What you don't know about Toronto
Toronto is over 180 years old. That’s older than the entire country. With its history comes some pretty cool hidden secrets. Read on to find out some stuff no one has ever told you about the 6ix.
1) Secret subway areas
The TTC subway system has been around since 1954, and is always evolving. Most recently, additions to the Yonge-University line reached completion. But sometimes, projects don’t make the final cut. What happens to the areas that get abandoned? Let’s find out!
Canadian music star the Weekend is but one person to have visited the secret subway system. Underneath the subway we know and use today, there is a second. This subway was created in 1966 and opened for 6 months publicly before closing. It would take passengers from Eglington down and around the Union bend, then back up bypassing St. George and heading east. Now this station is used to transfer materials, test out new subway signs, and as a set for many movies and tv shows.
Now while the second subway under bay may not come as a surprise, surely you didn’t know about the elusive queen west , or Allen station. This station was supposed to be a part of the queen st subway line but the station was left abandoned shortly after the project was scrapped. It is located just near the city hall. Interestingly enough, the queen st line was in talks even before bloor danforth. What’s even more interesting is that the station wasn’t designed for subways, it was actually designed for streetcars. While this project was scrapped in the 40s, it was on the table all the way up to the 70s!
Your third surprise subway is Allen station. Before the Harris government cancelled the Eglington subway line in 1995, work had already begun on what was to be Allen station. The work on this particular station was much less substantial than that of lower Queen or lower Bay, but after being cancelled, it still needed to be filled in. This area isn’t accessible anymore but is a cool part of TTC history.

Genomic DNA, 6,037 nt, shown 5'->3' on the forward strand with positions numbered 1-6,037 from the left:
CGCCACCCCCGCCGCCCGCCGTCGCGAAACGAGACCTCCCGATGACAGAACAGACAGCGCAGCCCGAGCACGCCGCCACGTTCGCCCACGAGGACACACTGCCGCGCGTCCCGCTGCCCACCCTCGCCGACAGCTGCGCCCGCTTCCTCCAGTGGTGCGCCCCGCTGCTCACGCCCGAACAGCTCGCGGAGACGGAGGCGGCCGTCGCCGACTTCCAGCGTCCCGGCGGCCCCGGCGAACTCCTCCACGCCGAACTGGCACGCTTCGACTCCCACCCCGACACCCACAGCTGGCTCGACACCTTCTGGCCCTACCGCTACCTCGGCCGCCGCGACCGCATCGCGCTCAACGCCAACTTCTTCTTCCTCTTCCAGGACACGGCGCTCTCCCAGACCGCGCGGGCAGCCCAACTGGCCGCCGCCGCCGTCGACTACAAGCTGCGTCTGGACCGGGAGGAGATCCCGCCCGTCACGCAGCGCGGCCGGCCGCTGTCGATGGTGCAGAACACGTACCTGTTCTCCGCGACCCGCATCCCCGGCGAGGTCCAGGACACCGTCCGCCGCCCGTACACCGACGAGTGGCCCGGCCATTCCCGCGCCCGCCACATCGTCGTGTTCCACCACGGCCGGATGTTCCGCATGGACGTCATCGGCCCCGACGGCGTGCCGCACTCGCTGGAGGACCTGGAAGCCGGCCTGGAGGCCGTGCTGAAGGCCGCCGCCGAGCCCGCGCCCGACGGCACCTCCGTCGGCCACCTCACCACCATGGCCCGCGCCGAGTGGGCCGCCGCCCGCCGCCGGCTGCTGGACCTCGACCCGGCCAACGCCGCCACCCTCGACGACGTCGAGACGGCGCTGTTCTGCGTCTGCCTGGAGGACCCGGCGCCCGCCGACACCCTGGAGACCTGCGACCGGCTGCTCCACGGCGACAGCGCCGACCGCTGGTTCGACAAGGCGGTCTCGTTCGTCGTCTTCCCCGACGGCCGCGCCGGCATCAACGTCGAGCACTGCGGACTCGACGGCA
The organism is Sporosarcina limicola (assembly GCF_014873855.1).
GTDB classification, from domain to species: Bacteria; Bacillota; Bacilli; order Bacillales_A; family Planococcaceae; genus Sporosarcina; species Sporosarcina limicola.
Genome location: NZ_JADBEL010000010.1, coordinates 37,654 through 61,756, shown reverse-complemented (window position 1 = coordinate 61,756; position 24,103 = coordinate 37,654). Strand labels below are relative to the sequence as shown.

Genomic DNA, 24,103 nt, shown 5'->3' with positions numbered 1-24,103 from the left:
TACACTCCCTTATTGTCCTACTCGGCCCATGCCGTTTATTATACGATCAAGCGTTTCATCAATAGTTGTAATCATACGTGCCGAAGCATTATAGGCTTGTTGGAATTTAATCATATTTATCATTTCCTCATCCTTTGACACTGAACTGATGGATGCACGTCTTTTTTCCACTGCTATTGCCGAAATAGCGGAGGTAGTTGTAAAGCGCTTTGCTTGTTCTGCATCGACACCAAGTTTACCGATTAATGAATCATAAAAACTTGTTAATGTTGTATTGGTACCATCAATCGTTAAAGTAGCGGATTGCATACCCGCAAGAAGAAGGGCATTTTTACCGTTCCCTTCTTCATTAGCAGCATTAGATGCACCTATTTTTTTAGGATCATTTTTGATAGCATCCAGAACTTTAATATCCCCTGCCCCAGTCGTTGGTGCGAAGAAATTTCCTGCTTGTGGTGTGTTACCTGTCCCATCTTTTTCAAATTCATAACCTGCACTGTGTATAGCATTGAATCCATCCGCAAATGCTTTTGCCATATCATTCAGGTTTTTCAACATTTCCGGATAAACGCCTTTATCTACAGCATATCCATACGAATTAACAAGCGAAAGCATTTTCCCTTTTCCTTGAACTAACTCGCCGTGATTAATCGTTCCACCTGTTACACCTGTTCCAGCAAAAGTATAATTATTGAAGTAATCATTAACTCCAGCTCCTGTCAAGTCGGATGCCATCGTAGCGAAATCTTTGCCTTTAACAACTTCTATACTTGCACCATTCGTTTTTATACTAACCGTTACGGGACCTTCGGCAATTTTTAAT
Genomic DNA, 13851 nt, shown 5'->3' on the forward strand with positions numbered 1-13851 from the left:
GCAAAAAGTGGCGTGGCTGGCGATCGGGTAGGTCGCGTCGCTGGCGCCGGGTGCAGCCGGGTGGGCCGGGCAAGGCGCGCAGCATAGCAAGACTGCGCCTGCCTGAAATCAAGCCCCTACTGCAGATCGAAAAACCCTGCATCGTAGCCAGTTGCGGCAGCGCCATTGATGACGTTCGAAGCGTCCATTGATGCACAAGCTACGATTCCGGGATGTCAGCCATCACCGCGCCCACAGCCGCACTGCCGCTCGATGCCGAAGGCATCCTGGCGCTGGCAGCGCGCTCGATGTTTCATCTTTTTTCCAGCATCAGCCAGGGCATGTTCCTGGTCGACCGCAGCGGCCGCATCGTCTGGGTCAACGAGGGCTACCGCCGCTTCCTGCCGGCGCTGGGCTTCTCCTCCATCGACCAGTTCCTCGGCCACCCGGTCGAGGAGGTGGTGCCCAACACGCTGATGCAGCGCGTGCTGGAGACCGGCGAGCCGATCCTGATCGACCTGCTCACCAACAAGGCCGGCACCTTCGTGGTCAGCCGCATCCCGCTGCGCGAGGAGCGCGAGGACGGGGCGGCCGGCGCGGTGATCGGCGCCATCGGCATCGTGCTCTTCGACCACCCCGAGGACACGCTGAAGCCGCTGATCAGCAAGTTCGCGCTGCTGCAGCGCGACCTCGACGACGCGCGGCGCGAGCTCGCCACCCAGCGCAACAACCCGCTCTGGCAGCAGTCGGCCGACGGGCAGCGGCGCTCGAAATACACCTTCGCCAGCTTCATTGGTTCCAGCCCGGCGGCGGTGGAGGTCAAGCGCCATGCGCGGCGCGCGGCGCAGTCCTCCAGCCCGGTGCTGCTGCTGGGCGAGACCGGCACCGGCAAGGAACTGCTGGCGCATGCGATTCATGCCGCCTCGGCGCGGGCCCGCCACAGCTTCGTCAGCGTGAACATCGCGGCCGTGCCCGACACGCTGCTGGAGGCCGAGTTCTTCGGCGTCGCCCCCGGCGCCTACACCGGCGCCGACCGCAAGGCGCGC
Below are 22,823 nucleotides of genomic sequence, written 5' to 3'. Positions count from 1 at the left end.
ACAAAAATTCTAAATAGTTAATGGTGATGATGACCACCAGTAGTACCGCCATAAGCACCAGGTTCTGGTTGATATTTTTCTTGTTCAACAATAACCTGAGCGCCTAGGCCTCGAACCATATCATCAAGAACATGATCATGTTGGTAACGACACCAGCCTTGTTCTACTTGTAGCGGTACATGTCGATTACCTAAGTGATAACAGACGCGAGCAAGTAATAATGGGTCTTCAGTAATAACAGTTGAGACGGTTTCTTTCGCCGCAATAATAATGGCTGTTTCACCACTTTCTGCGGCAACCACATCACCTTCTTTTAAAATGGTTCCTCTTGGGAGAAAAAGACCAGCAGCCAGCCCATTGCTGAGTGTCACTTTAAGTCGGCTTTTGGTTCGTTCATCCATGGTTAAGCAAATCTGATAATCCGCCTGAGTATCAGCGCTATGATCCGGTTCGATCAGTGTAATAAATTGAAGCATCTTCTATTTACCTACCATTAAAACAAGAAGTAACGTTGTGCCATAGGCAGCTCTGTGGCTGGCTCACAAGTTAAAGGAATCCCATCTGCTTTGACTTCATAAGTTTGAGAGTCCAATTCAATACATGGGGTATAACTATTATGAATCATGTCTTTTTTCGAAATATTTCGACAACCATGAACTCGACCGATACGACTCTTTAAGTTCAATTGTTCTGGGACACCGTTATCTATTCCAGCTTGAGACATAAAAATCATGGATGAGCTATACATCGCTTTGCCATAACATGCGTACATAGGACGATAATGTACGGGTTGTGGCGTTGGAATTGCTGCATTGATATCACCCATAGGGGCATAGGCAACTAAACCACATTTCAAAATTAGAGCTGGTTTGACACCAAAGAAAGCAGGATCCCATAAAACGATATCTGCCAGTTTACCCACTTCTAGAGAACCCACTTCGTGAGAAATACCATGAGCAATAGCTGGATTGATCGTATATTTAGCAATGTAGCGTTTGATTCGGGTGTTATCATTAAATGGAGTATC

The final Subway hiding spot is also located on the Yonge-University line, more specifically at Lawrence station. Not open to the media, there is a hidden attic which at one point was an exit to Bedford park. This area now lays dormant and inaccessible to any TTC customers, or media. However, the idea that there is a secret section above a station the size of a soccer field laying empty is simultaneously alluring and unsettling.
2) Buried bridge at Trinity Bellwoods
Speaking of secret buried places, bet you didn’t know why Crawford st becomes so narrow at Dundas. After reading this section, you’ll never be able to drive over it the same. Well, under trinity bellwoods park, there is a buried bridge that you definitely didn’t know about. So where did this bridge come from? In 1914 construction began on a bridge that allowed cars to cross over a ravine. The entire area was filled in with dirt from digging out the Bloor-Danforth subway line. Areas of the park still flood where the ravine once was. In particular, this can be seen from the “dog bowl” located in the middle of the park.